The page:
Wednesday, December 5, 2007

What's next?

When my kids were infants and then toddlers, I spent many hours checking out toys to see if they had a part that could come off and get lodged in their throats. I checked recall lists to make sure that a toy we owned wasn't on any of them.

I removed all strings from jackets so that it cold not strangle them. And all my blinds had the cords tied up so that they couldn't get near them and hang themselves.

As they got older, I began to relax a little. Until now.

Earlier this year, I discovered that the Mag Stick Magnetic toy had been recalled. We had a set of these and normally I wouldn't worry because my children are past the mouthing stage. But I have caught both of my boys at one time or another with some small toy in their mouths. It terrifies me that not only could they choke on one of these magnet balls but, if more than one magnet is swallowed, it could cause intestinal perforation.

Then the whole lead scare started. In June, the Consumer Product Safety Commission issued the single biggest recall of toys containing lead paint. The culprit- Thomas and Friends wooden railway toys. In August, Fisher Price recalled 83 types of toys including including the popular Big Bird, Elmo, Dora and Diego characters -- because their paint contains excessive amounts of lead. And then in September, Mattel, the parent company of Fisher Price, recalled 675,000 Barbie accessory toys for the same reason.

And it looks like there is no end to the toys that are being recalled. Aqua Dots has now been discovered to be covered with a chemical that metabolizes the same as the date rape drug.

As if it wasn't already hard enough to find toys with some educational value to them, now as a parent we are forced to consider if the toys we buy are secretly a ticking time bomb slowly poisoning our children.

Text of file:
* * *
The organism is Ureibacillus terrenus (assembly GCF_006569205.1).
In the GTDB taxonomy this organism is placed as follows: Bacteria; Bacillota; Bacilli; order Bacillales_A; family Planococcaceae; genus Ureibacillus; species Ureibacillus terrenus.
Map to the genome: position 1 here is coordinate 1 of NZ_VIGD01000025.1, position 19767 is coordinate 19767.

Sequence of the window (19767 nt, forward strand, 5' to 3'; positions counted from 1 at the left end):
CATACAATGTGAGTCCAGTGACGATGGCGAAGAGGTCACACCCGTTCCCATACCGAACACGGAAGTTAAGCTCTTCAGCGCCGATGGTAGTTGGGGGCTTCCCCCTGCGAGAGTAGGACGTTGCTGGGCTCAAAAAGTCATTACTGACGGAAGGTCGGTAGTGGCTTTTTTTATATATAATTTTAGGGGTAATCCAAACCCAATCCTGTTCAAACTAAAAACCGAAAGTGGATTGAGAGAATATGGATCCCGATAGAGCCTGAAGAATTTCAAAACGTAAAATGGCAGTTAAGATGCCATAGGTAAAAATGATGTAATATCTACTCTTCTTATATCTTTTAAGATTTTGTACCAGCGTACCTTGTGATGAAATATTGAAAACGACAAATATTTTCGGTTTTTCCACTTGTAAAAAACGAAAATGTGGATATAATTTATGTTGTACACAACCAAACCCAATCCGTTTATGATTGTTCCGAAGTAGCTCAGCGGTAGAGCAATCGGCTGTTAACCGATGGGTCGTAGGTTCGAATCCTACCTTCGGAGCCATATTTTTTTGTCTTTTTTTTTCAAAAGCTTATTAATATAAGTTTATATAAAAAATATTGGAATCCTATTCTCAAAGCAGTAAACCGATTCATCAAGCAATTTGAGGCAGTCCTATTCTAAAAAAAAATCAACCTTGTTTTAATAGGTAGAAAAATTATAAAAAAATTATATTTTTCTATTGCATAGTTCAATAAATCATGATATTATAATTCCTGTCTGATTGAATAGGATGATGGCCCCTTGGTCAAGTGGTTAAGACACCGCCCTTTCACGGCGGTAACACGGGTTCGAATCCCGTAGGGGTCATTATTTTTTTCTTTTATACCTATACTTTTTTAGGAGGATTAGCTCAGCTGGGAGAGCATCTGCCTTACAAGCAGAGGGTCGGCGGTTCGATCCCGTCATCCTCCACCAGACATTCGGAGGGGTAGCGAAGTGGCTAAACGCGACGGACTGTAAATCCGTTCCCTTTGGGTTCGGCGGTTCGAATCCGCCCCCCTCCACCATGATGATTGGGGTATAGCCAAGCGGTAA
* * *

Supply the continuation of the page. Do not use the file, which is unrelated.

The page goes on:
As I was Christmas shopping this year, I had to really think about the toys that I was sticking in my cart. Normally, if I saw a toy in the dollar section at Target, I would have thrown it in the cart without a second thought. This year though, I was reading labels to see if it contained those taboo words "Made in China". It's a scary thing that nothing seems to be safe anymore.

Now that the lead issue has been bradcast by the media and people have become more aware, youwould think that the numbers of dangerous products would be diminishing from store shelves. But a Michigan based environmental group has found otherwise. They test 1,200 toys and found that 17 percent had lead levels that exceed the federal recall standard of 600 parts per million.

If you are like me, you will want to check out the list of toys that are not made in China published by Toys R' Us. While you still have to be careful about what you buy, this list can provide you with a starting point. Another good website that lists toys by brand or type along with a listing of any chemicals found in them is

If you want to see if any toys you already own have been recalled, go to They have a list of recent recalls as well as links to the government website that has toy recalls as far back as 1974. Another great reference site is

If you feel so compelled, check out to sign a petition to stop the manufacturing and distribution of toxic children's products.